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Are you in the fast lane for a tax audit?

Are you in the fast lane for a tax audit?

A Tax Audit Can Cripple Your Business 

Did you know that back taxes and penalties can cripple a business and involve personal liability too?  Many small businesses believe that if they have a separate business entity they are shielded from personal tax liability. This is not necessarily the case. In fact, even if you close your business you may still be liable for the taxes owed.  Even if you are only an investor in the business you may still be liable.  But wait, you did not participate in the daily running of the business so why are you liable?  Well, it just depends on what you knew or should have known about the tax liability.

 Self-employed – You’re a Prime Audit Target

If you have are self-employed, have high income ($100,000 or more), are a small business owner, itemize your returns, or operate a business that usually accepts cash payments then you are a high audit risk.  According to the IRS most people that cheat on their taxes are self-employed. Not surprisingly, the IRS’s Small Business/Self-Employed Division is the biggest of all.

  • If you are self-employed and you report your income on a Schedule C form or Schedule E you are considered a prime target for an audit. The IRS usually wants to double check that you are claiming deductions that you are entitled to. But, you don’t want to forgo a deduction thinking that it will keep you from being audited. Why? Because you may be audited anyway or miss an opportunity to take advantage of a deduction that may give you the funds needed to reinvest in your business.

The IRS has three major areas of concern:

  • Whether you wrongly classified employees as independent contractors.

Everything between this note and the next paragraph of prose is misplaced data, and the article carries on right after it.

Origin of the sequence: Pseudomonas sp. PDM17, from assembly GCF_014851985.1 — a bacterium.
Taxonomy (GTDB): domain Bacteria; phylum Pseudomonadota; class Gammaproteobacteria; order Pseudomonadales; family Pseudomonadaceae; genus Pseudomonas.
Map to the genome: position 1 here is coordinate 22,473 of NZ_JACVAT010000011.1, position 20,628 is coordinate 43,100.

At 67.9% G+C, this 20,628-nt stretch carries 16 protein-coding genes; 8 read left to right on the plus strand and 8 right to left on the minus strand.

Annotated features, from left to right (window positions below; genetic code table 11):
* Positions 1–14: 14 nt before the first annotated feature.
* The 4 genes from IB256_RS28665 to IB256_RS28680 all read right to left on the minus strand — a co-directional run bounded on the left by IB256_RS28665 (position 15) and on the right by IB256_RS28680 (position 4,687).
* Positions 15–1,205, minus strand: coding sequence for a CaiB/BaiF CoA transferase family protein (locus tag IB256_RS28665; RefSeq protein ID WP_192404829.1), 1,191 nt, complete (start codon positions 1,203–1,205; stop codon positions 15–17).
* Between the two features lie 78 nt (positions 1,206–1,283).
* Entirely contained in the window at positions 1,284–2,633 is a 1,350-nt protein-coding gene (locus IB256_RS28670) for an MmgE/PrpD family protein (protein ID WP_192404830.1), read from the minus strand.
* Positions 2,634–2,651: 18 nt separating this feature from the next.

• Whether your business is making payroll tax deposits.
  • Whether all transactions especially large cash transactions are being reported to the IRS

 If you have independent contractors you need to evaluate whether they should be classified as employees.  Some factors the IRS considers in determining whether some is an employee or independent contractor include:

  • You require – or can require – the worker to comply with your instructions about when, where, and how to work
  • You train the worker to perform services in a particular manner
  • You require the worker to render services personally; the worker can’t hire others to do some of the work
  • Your business has a continual relationship with the worker or work is performed at frequently recurring intervals

IRS Can Easily Get Your Bank Records

If the IRS chooses to come after you by audit or worse a criminal investigation be aware that it can easily get at your bank and other financial records. So, if you’ve been foolish enough to deposit unreported income in your bank accounts, the IRS can find it.

Tax attorney - Miami and West Palm Beach Florida. I graduated from the #2 tax school in the US. My over twelve years of entrepreneurial experience will help you make the right decisions for your business. Do you have an IRS tax problem? Let's talk today. Your tax options may change tomorrow.

My blog posts are NOT LEGAL ADVICE. They are for informational purposes only. Actual legal advice can only be provided after you have signed an engagement letter. This information does not create an attorney client relationship. Without attorney client privilege you could divulge information that can hurt your legal rights in the future. I can answer your tax questions in person in Miami and West Palm Beach Florida.